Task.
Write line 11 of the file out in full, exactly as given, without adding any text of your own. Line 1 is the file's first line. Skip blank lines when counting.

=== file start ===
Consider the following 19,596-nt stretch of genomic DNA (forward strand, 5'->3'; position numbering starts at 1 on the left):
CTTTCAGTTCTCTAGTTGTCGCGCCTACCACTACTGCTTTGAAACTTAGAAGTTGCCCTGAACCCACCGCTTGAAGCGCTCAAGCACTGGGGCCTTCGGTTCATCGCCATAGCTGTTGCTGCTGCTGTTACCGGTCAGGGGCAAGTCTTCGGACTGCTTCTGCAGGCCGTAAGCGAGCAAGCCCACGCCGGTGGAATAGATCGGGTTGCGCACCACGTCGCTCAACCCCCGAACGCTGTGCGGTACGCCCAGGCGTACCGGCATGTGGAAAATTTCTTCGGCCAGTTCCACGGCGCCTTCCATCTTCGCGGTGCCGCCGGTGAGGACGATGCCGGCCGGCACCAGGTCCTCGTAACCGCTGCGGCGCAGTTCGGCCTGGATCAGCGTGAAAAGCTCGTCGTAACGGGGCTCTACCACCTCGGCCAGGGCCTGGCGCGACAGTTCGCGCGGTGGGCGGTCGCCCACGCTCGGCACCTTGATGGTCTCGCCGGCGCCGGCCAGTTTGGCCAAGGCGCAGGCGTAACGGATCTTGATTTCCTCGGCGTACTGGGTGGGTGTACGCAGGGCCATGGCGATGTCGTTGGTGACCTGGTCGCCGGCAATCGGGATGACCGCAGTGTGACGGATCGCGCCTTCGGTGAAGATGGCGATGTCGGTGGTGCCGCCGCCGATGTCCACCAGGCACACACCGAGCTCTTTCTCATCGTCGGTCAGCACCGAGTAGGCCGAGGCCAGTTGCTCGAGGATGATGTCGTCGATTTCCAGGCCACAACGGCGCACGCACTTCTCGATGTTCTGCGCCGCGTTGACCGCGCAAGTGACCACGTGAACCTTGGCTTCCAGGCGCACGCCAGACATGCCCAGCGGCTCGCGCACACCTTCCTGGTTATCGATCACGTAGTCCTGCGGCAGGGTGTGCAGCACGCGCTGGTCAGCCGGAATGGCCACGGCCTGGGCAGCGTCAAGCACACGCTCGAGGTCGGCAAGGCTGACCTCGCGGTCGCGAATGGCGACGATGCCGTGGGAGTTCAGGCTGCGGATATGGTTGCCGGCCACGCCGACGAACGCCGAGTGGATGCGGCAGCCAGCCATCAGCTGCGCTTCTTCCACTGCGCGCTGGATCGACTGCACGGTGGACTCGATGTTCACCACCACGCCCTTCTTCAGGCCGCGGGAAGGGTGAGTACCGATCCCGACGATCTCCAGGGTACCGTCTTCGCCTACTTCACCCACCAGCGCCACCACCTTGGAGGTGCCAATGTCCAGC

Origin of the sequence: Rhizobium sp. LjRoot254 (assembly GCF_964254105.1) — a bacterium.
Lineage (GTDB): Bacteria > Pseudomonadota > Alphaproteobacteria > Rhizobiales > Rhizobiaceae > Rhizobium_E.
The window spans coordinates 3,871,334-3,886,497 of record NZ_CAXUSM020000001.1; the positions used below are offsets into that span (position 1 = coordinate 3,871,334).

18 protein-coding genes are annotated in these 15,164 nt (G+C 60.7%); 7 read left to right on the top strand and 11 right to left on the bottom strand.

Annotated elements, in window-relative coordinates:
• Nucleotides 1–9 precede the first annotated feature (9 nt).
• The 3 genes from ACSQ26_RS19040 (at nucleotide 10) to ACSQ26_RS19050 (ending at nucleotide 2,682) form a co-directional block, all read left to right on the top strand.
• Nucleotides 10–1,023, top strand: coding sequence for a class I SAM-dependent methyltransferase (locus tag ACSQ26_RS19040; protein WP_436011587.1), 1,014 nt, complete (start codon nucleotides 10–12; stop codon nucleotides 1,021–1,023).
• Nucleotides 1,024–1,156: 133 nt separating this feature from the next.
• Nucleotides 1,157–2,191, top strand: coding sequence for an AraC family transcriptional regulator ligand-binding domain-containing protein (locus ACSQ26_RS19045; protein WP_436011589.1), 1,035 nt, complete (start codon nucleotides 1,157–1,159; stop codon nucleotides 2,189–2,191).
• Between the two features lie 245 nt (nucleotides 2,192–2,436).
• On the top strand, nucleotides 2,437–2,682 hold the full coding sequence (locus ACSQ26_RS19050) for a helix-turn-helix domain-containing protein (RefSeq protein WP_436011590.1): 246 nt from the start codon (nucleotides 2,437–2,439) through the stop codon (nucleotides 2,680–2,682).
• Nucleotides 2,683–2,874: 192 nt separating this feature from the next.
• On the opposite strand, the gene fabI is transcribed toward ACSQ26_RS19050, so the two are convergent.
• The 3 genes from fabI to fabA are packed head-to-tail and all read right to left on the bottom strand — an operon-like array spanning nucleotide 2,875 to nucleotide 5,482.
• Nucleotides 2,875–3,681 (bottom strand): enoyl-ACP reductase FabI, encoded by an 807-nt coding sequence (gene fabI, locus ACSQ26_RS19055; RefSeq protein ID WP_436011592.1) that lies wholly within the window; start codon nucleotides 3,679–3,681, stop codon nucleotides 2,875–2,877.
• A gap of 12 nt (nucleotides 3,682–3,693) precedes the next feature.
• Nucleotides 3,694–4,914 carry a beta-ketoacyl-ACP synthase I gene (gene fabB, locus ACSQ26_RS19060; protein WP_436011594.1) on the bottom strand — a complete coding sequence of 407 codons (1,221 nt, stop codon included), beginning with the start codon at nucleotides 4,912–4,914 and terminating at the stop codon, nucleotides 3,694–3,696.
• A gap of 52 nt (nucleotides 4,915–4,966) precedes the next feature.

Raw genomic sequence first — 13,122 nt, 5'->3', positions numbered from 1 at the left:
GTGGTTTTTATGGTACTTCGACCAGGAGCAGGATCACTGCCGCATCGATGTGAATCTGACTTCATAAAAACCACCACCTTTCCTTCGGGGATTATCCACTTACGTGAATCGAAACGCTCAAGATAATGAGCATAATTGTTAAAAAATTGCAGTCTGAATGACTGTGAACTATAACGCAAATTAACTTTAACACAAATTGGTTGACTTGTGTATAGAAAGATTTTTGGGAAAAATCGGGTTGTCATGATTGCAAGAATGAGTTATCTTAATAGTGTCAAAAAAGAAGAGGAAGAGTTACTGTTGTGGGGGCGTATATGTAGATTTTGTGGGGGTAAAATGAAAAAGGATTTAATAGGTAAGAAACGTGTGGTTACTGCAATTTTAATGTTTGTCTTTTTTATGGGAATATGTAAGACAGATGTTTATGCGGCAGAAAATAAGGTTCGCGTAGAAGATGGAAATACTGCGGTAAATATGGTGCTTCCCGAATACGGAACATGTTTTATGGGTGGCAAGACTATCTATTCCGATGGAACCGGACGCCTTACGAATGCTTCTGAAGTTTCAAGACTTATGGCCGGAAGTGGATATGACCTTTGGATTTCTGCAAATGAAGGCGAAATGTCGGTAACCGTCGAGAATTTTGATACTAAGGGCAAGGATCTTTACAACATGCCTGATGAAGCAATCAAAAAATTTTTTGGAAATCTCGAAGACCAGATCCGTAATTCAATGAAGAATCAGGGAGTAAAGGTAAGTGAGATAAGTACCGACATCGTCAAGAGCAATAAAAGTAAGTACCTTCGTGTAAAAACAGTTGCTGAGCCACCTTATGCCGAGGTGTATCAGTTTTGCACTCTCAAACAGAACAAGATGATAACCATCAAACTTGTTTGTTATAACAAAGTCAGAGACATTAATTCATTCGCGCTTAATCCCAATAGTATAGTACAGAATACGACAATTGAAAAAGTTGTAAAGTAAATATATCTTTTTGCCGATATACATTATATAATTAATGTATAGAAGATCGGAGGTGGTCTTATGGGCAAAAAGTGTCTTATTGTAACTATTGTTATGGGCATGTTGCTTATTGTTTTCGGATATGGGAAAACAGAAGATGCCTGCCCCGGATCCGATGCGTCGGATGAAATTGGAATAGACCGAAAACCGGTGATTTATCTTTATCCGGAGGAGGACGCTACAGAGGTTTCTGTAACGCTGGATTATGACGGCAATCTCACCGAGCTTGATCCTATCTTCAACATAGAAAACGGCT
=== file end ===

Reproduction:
• Nucleotides 1,024–1,156: 133 nt separating this feature from the next.